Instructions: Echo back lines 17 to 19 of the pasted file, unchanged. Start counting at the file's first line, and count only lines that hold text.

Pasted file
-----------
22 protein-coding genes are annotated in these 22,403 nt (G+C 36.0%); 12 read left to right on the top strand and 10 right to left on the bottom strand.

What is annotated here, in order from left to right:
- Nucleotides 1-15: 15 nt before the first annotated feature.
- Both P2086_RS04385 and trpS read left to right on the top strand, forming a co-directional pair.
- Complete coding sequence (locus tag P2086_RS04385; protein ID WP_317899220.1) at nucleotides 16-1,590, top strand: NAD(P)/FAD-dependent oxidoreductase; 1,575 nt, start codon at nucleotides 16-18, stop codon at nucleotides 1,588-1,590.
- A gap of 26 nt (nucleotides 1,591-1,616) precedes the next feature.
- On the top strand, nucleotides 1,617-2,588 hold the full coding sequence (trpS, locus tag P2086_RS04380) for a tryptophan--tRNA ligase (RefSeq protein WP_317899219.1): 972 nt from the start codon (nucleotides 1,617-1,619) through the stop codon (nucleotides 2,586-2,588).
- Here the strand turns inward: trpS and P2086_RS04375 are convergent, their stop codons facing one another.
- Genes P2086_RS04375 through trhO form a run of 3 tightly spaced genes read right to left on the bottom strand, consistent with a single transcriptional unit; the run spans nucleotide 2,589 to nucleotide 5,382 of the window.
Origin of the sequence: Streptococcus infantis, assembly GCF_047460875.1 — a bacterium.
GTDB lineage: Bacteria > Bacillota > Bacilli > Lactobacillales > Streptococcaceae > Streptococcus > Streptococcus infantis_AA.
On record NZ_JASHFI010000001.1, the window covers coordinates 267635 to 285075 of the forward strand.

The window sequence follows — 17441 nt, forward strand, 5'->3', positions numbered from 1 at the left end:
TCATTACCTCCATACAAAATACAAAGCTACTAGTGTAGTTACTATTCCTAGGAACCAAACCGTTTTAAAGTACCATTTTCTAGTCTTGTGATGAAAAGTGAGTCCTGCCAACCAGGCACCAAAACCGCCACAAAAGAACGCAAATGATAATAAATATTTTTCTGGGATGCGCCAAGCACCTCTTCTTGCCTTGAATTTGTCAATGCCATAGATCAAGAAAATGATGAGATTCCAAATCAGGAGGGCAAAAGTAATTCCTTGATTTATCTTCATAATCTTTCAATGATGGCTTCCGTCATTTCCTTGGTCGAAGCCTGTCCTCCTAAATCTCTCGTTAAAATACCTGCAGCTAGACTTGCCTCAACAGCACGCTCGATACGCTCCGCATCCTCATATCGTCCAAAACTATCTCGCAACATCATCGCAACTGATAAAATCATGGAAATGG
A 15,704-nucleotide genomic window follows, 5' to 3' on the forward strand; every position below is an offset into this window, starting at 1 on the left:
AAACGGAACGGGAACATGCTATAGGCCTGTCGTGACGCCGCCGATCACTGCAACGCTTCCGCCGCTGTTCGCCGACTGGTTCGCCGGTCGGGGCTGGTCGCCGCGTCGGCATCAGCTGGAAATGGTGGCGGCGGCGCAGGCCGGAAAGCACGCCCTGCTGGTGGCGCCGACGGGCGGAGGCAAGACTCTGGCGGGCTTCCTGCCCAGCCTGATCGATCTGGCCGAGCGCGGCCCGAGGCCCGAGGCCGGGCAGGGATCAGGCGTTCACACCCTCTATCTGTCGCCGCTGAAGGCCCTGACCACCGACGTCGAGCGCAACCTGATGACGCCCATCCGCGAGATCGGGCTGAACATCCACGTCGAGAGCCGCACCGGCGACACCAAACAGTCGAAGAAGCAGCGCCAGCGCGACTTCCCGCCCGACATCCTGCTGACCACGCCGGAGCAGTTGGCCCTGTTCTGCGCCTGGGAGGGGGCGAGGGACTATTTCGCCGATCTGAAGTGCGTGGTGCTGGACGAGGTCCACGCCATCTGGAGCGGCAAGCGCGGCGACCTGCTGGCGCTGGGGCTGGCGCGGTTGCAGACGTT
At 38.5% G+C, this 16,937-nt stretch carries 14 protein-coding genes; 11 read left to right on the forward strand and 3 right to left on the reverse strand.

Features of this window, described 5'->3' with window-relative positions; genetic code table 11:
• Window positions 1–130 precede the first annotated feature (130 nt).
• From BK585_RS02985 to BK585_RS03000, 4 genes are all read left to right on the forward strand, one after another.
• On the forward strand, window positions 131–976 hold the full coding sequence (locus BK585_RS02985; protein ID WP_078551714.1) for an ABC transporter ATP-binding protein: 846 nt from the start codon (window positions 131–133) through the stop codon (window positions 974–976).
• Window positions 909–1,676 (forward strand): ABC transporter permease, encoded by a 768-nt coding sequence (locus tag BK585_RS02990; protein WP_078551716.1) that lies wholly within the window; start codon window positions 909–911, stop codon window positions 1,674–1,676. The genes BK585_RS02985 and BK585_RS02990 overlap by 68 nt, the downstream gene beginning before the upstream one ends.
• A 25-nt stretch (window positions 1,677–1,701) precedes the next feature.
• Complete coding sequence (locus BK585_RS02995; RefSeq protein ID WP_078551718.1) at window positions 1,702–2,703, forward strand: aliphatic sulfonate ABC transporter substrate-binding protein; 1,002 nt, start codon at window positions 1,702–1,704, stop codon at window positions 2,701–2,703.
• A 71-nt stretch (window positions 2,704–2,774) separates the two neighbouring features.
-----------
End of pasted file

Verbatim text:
At 38.5% G+C, this 16,937-nt stretch carries 14 protein-coding genes; 11 read left to right on the forward strand and 3 right to left on the reverse strand.

Features of this window, described 5'->3' with window-relative positions; genetic code table 11:
• Window positions 1–130 precede the first annotated feature (130 nt).